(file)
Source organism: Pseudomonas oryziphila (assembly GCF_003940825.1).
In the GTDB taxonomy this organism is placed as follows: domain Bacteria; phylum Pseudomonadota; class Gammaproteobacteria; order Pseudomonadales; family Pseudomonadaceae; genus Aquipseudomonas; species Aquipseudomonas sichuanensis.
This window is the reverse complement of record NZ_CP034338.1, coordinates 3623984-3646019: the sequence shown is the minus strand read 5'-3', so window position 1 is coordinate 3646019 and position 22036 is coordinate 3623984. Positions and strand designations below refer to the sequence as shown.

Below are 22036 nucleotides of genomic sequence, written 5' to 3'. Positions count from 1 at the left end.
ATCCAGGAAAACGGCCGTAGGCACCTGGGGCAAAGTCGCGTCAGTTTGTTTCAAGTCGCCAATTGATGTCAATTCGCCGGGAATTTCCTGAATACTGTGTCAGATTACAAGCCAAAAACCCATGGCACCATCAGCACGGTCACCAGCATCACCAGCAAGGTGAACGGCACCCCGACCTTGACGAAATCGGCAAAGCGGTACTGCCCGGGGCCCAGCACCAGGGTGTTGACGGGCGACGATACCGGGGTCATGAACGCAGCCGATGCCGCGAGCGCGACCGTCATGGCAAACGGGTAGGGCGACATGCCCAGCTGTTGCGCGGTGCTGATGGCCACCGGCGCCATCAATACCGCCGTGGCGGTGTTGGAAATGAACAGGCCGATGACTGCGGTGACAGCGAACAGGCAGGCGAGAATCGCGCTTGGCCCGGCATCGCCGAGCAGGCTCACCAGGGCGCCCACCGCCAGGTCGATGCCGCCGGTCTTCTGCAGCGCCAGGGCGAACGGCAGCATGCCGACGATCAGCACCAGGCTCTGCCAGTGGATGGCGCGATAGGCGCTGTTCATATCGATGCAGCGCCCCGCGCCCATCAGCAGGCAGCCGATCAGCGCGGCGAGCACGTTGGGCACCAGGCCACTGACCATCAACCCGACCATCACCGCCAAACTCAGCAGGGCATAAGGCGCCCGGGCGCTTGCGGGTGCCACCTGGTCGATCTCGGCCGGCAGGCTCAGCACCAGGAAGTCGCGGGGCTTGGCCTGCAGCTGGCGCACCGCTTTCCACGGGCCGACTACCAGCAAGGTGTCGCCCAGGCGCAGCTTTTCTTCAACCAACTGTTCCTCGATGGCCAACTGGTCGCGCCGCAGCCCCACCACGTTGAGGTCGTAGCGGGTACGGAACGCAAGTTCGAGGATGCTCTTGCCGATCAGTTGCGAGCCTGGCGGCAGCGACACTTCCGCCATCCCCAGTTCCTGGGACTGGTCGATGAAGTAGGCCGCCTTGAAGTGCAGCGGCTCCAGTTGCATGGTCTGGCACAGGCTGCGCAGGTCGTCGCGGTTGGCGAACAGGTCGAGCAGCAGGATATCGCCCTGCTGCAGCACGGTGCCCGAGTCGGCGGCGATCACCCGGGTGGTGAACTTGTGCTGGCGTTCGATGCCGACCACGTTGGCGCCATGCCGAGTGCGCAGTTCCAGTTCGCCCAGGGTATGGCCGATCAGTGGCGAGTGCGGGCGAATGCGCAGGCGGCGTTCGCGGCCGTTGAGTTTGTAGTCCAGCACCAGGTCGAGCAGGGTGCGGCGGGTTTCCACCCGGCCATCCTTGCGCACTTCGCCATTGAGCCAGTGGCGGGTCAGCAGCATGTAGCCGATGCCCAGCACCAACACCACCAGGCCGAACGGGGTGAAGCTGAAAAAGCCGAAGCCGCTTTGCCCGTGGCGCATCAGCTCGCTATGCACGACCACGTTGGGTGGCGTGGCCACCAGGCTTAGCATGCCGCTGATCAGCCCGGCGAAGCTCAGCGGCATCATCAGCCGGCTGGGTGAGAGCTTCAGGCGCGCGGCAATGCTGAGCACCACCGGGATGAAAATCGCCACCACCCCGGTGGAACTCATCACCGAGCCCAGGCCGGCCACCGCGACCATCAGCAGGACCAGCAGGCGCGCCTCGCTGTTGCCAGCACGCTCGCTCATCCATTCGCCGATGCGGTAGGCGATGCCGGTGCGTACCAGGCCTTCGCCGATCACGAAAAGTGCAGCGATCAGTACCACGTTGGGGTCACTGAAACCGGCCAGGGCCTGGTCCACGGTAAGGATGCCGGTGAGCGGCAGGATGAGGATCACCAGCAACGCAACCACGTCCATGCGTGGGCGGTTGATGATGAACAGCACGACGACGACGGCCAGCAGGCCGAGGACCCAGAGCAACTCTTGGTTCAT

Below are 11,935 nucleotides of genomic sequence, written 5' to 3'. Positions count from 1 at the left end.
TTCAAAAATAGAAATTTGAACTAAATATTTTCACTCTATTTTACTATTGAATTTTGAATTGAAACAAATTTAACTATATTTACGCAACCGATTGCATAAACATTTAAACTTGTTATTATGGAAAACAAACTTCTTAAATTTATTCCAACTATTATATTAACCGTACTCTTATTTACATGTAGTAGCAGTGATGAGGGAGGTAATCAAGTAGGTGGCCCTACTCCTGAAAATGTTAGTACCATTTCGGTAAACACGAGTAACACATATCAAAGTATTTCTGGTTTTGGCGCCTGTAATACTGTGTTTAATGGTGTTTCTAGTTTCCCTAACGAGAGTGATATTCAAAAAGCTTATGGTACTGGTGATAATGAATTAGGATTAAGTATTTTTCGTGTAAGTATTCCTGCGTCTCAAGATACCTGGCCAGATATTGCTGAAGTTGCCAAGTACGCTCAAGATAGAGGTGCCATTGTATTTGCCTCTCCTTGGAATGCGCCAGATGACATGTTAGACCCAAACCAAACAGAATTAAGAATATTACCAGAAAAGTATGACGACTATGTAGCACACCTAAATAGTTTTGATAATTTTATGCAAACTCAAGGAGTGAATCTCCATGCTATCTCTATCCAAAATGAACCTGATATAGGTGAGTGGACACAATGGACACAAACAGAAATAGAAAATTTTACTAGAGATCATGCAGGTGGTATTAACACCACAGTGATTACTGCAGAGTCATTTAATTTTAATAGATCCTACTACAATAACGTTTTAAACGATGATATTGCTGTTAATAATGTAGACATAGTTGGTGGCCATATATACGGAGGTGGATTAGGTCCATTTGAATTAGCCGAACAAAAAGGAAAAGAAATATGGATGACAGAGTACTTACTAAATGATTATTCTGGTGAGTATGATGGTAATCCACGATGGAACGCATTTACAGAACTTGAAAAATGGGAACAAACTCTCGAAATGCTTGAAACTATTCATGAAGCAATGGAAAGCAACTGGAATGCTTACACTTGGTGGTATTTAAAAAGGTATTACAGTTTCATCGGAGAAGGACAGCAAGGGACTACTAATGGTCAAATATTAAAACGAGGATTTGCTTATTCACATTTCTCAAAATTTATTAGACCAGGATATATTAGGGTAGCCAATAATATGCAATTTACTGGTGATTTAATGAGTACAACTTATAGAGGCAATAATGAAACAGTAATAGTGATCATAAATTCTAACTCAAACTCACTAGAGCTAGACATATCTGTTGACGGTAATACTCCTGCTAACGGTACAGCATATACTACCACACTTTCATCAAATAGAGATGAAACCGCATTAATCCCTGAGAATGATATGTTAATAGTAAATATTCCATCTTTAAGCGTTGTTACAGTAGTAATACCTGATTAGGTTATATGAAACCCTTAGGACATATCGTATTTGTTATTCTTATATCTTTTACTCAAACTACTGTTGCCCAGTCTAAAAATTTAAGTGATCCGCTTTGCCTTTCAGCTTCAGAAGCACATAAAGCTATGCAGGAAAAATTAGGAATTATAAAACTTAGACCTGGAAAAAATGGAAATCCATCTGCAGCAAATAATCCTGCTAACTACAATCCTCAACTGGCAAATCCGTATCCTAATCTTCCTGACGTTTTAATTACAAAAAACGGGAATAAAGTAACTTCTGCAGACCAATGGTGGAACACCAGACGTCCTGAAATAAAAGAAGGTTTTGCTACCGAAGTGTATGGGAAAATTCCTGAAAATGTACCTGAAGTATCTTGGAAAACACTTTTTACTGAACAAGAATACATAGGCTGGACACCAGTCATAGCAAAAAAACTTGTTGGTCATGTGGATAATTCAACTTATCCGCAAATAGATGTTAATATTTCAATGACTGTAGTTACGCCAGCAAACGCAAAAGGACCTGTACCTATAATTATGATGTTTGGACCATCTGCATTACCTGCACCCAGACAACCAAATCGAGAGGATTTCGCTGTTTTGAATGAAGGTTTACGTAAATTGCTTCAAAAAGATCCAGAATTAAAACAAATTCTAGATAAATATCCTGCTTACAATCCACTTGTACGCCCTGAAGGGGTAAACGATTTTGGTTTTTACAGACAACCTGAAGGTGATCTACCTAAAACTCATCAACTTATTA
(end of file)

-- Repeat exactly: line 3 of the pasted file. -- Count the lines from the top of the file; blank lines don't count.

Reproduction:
This window is the reverse complement of record NZ_CP034338.1, coordinates 3623984-3646019: the sequence shown is the minus strand read 5'-3', so window position 1 is coordinate 3646019 and position 22036 is coordinate 3623984. Positions and strand designations below refer to the sequence as shown.